| Michael Garman | Rank the Vote |
As a non-partisan organization, Rank the Vote does not endorse political parties or candidates. That said, far from being anti-partisan, we celebrate the diversity and range of American political thinking and politically motivated individuals and organizations across this spectrum who endorse ranked choice voting. Ranked choice voting offers many common benefits for all, regardless of political persuasion. We’re very interested in the perspectives on RCV of supporters with a variety of viewpoints.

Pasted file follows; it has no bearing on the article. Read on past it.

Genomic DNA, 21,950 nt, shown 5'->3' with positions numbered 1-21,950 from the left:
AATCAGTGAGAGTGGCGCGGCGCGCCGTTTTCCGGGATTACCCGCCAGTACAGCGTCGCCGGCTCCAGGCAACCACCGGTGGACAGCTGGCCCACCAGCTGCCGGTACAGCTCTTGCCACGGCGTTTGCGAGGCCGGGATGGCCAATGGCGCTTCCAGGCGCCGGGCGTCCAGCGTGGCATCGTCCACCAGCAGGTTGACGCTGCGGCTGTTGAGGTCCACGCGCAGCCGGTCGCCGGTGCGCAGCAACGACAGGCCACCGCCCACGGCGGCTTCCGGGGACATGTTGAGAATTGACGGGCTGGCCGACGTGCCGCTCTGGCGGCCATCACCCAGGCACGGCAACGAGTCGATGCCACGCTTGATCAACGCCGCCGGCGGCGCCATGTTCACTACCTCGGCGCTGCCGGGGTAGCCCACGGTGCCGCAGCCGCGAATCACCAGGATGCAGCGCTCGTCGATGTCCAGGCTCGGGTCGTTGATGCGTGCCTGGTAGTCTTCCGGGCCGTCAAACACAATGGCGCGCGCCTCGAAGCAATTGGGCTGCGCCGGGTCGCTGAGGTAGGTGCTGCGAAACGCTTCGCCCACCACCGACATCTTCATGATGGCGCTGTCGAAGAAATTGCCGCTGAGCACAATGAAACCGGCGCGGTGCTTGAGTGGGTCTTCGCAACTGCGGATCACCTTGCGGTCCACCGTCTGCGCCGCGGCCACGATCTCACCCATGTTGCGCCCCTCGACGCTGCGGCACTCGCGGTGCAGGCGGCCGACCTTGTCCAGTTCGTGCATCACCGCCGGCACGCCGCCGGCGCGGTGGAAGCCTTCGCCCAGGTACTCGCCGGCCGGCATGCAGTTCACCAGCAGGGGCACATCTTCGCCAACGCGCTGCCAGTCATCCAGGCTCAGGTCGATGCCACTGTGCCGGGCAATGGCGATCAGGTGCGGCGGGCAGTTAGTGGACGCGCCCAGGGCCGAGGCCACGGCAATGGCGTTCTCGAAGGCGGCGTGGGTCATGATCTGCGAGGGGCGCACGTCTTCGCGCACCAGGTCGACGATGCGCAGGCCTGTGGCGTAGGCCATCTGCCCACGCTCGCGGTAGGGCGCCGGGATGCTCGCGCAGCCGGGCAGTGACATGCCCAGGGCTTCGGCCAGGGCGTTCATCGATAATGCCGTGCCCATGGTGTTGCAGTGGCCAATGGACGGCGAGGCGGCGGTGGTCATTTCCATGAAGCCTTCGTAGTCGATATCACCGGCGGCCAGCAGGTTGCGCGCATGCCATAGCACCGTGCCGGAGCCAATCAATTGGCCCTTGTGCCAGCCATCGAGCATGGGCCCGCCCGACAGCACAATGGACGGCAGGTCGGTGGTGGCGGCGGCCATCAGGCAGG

Last week, I had the privilege of interviewing Mr. Nathaniel Pearlman, a political technology entrepreneur and the host of the Great Battlefield Podcast. Mr. Pearlman studied computer science at Yale University, where he received his BA, and then political science at the Massachusetts Institute of Technology. After completing all of his graduate work except for his dissertation, he left MIT in 1996 and founded NGP Software (now NGP VAN, part of Bonterra) shortly thereafter. This proved to be a successful decision, as the company over time became the primary software vendor for the Democratic Party and its partner organizations. For the 2008 campaign, he served as chief technology officer on Hillary Clinton’s presidential run. Several years later, he founded Graphicacy, a data visualization company. In the spring of 2017, he began hosting the Great Battlefield Podcast.